His solution: Give the Nevada Public Utilities Commission oversight of the Southern Nevada Water Authority.

      “Water rates were hiked on businesses in Southern Nevada, and many in the business community felt there was not an adequate opportunity for input by the business community,” Roberson said. “It’s a small group of people who make this decision.”

      BDR 481 would give the utilities commission oversight power. It will be a bill to watch and one that may cause fireworks.

      It’s unlikely the water authority and its outspoken Director Pat Mulroy will let the draft legislation pass without a fight.

    • Home-based business license fee

      After a yearlong quest to close what he called a loophole in Nevada’s business license regulations, Secretary of State Ross Miller last year persuaded a legislative panel to end an exemption he said was being misused.

      The panel decided that small home-based businesses registered as limited liability companies no longer would qualify for exemption from the state’s $200 business license fee.

      Miller’s office had found more than 100,000 businesses that claimed the exemption meant for mom-and-pop operations that earn less than $27,000 a year. Miller said many of them – including a bowling alley and nail salon – did so fraudulently.

      While Miller failed to persuade the Legislature to close the loophole in 2011, he succeeded a year later with the legislative panel.

      Roberson now wants to reverse the regulatory change – and expand the exemptions. BDR 479 would free any home-based business that makes less than $27,000 a year, whether it is registered as an LLC or not, from paying the business license fee.

      “These are small mom-and-pop businesses, and now they are being hit with additional fees from the secretary of state,” Roberson said. “My legislation would propose to reverse that.”

    • Marijuana dispensaries

      In 2000, Nevada voters approved a constitutional amendment that allows residents to legally possess medical marijuana.

      But since then, Nevada lawmakers have failed to come up with a way for patients to legally obtain the drug.

      Sen. Tick Segerblom, D-Las Vegas, wants to change that.

      BDR 89, which still is in draft form, would create a dispensary network that would be licensed and taxed by the state.

      Segerblom has yet to flesh out the details of how the state would set the system up, but he has named it as one of his top priorities this session.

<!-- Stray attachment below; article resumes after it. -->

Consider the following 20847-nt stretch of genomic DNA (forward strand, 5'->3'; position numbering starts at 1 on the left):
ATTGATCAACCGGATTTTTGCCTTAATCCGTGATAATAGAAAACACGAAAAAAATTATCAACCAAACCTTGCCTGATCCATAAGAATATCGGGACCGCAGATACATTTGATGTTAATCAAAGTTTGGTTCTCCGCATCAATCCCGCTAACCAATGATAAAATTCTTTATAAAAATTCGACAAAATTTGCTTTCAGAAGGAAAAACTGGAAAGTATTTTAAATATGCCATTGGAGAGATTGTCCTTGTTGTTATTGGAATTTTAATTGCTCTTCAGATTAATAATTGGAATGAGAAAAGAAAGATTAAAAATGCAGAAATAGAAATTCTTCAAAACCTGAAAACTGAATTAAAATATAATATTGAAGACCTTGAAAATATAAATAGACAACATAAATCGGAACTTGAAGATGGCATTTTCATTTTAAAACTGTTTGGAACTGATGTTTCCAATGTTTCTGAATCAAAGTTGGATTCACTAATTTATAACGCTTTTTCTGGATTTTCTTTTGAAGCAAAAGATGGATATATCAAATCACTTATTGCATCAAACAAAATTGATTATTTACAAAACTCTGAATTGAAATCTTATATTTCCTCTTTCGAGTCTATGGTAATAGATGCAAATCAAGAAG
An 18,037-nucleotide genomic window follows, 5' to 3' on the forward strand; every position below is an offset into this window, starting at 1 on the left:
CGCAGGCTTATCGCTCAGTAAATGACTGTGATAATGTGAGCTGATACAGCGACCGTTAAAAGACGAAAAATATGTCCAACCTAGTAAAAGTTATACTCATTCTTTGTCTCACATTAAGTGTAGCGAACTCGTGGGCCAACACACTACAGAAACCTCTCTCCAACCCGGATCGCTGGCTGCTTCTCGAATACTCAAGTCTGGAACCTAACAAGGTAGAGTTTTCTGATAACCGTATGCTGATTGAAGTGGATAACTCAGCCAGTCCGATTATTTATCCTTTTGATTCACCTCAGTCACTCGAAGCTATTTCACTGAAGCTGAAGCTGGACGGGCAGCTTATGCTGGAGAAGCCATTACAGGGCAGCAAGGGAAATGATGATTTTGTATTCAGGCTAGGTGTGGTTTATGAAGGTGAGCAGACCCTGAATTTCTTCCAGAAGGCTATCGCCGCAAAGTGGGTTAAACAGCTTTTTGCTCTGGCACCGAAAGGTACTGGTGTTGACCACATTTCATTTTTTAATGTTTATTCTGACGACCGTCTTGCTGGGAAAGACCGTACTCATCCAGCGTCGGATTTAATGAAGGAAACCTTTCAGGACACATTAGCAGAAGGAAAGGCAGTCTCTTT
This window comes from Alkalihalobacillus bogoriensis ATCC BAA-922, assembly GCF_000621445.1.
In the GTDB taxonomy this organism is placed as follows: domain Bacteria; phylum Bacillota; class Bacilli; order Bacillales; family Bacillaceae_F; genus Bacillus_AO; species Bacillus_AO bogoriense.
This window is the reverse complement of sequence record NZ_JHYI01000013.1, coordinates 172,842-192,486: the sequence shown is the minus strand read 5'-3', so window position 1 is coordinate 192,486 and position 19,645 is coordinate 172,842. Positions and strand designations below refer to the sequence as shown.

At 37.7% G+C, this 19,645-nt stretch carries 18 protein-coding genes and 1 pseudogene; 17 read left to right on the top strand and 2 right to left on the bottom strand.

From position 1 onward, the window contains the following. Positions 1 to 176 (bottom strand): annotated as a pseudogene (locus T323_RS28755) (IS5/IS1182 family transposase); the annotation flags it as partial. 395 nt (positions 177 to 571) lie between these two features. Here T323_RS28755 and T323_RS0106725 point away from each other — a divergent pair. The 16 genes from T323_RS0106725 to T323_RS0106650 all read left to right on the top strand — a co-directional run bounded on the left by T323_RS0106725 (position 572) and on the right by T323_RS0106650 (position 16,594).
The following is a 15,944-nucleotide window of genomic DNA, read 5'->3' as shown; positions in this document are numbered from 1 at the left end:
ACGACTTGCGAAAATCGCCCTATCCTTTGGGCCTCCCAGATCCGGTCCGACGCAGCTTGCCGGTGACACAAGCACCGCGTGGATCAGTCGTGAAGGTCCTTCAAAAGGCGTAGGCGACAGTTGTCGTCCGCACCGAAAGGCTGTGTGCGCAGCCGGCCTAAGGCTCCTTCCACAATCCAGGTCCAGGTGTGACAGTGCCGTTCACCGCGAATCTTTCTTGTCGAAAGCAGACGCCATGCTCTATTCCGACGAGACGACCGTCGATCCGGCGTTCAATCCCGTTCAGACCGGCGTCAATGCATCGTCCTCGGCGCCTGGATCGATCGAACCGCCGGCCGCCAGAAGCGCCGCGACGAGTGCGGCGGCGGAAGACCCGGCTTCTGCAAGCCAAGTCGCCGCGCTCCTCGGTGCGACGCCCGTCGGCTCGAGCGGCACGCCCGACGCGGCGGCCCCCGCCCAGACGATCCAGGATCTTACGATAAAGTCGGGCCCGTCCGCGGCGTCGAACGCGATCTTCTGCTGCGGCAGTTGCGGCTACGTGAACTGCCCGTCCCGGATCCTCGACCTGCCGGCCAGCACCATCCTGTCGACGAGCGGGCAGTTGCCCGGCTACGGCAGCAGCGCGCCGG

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    Discussion 2 comments

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    1. They should research what other states have done so they know what they are talking about instead of just trying to submit "feel good" laws.

      Posting of Nutritional information has done nothing except cost companies money in the areas that have required this.

      Tax on junk food has raised money for states but has not slowed the buying of junk food and has been mostly a tax on the poor.

      We already have enough people overseeing the water department. Another layer of government is not going to fix anything.

      All business, home based or not should share in the costs. If $200 a year is going to break them they need to get a job and stop their losing business.

      Marijuana dispensaries should be set up, taxed and watched carefully. The public approved the use for medical cases but made criminals out of users since they gave them no way of legally buying it.

    2. Marijuana is illegal on the federal level and that is all that matters. If you allow businesses to sell marijuana, fine but accept that you are creating money laundering operations. It is illegal for banks and all financial institutions to touch drug money without violating anti-money laundering laws. This means everything will be cash and they cannot pay taxes, since you know, no banks can touch their money. I am sure some banks have no problem violating laws in other states, but the Feds always reserve the right to swoop in and shut you down.